Once again, I find myself defending this field of work to the people who should inherently understand its value. Surely these folks have read a bad proposal or useless concept, right? We've got to start treating this as a skillset - and a trainable skillset - if we're going to really live into having local partners as the leaders of humanitarian response and development.
Because we love the fam over at the Bid Boss Clubhouse, I asked them what resources would actually be useful. Here's what they had to say:
USAID solicitations that include an NPI component should always be translated into at least one national language. This is basic accessibility for host country organizations that often do not have many staff with English fluency, let alone the capacity to navigate complex solicitation language in English. I realize that this could potentially create complexity with procurement requirements and perceived or actual conflicts between two versions of a solicitation - however, this is not an unsolvable problem.
Training on reading USAID solicitations, proposal writing and management, and many other topics available at an affordable price point and in multiple languages. We know the leaders and emerging leaders in this space - Shipley (English only, start at $895 for online courses, and not tailored for USAID as a donor), Humentum (English plus some option in French and Spanish, starting at $750), Keylime (English only, most around $800), Development Essentials (English and in-person in the U.S. only - e.g. stopped offering trainings in 2020, most around $900), and Konektid (custom training). That's to say - this isn't just a matter of finding a training, it's a matter of funding development of training materials in multiple languages and subsidizing these so that qualified providers can make them available at affordable prices. This would be a HUGE endeavor, and worthwhile if USAID really wants to increase engagement with locally run organizations.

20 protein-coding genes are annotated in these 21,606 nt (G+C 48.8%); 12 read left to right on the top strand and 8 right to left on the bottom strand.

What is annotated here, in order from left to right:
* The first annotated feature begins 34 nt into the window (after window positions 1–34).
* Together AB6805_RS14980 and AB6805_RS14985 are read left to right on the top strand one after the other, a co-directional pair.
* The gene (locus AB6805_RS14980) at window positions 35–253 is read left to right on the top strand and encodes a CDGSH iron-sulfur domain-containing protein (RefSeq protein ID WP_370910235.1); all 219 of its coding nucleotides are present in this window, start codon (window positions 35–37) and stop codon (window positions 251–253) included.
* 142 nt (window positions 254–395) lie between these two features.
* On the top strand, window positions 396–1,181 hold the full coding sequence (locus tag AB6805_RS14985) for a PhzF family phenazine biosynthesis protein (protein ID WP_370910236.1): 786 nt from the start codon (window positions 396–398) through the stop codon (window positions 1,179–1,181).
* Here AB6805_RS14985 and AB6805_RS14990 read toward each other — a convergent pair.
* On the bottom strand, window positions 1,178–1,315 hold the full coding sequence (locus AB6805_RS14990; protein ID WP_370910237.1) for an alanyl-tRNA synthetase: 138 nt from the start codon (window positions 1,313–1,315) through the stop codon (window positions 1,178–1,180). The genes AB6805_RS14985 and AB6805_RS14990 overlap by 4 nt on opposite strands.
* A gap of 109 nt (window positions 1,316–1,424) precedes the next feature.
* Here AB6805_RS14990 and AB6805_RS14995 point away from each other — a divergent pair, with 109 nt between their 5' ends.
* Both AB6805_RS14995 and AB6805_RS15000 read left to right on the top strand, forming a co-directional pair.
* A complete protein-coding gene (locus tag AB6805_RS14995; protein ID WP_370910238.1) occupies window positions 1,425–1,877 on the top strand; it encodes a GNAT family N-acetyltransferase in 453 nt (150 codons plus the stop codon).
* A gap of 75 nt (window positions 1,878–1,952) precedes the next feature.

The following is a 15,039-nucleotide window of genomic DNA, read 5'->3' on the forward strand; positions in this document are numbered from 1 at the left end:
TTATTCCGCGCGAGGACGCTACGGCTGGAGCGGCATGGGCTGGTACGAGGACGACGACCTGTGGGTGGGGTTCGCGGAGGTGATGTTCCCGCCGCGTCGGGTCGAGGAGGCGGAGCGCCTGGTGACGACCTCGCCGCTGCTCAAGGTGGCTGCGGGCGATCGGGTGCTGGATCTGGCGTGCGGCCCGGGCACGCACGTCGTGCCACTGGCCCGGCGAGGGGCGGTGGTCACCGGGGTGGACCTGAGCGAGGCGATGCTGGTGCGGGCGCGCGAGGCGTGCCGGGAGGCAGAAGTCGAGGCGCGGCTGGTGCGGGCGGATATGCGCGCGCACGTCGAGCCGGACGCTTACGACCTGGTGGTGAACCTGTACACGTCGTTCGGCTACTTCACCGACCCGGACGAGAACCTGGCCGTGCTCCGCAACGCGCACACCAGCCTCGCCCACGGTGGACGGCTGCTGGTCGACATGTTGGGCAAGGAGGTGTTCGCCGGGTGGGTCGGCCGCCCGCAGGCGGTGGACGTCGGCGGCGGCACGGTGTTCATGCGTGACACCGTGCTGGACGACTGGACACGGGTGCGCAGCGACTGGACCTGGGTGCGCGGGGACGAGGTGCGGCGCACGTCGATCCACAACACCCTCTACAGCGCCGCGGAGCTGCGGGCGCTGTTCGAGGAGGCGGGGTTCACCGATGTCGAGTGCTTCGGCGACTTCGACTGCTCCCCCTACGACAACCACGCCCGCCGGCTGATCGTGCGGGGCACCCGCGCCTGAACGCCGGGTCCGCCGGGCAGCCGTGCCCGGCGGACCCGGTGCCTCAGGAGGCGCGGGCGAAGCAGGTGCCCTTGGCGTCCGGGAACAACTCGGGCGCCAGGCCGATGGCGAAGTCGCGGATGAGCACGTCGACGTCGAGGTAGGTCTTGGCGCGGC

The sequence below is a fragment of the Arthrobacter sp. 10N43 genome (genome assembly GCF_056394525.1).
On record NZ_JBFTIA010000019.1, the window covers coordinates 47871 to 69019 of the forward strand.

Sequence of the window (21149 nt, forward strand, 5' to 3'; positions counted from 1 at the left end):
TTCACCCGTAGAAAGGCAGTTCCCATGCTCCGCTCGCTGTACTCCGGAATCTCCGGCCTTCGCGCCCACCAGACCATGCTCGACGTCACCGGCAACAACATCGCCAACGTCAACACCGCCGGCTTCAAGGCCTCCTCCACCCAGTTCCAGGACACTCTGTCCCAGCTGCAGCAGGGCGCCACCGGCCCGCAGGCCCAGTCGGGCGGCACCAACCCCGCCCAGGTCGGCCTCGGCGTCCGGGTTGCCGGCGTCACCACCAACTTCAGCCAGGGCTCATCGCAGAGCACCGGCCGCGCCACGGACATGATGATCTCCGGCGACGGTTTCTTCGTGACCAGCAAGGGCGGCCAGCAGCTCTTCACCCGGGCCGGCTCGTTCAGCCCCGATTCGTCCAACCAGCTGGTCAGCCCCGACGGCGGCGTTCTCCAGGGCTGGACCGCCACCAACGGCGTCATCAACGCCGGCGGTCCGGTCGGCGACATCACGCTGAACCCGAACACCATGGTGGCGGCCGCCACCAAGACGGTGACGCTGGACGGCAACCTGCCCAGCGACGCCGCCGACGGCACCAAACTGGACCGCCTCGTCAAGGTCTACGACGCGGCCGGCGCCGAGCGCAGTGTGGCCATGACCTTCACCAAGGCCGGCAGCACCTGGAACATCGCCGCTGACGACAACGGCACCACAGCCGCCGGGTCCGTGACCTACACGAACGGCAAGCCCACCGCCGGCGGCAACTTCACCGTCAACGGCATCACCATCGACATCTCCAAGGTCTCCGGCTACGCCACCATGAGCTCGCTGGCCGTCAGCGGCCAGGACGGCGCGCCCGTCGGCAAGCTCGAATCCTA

Training and coaching on partnership formation, with a particular focus on understanding the mentor relationship on NPI opportunities and pre-identifying bids at the capture stage. We know that Connective Impact is the place for partnership formation, but this would be a big undertaking to increase accessibility across language and time zone barriers.
Cost coverage/reimbursement for proposal support services or other support to NPI bidders to secure consultant support on proposals. These are conversations we have every week at Bid Boss, and I know Daniel Head at Head Global and Mike Shanley at Konektid are also struggling with. The braintrust of experienced proposal managers and writers that NPI bidders could bring in to help them win are largely US-based and demanding US-based rates in exchange for their services. As much as we would love to support more NPI bidders, we haven't figured out how to make the business model work.
As Susanne Barsoum of KeyLime said on the Clubhouse, operating a marketplace require meticulous concern in order to maintain the trust of your users. So far, WorkwithUSAID.gov are not inspiring a lot of trust in this potential user.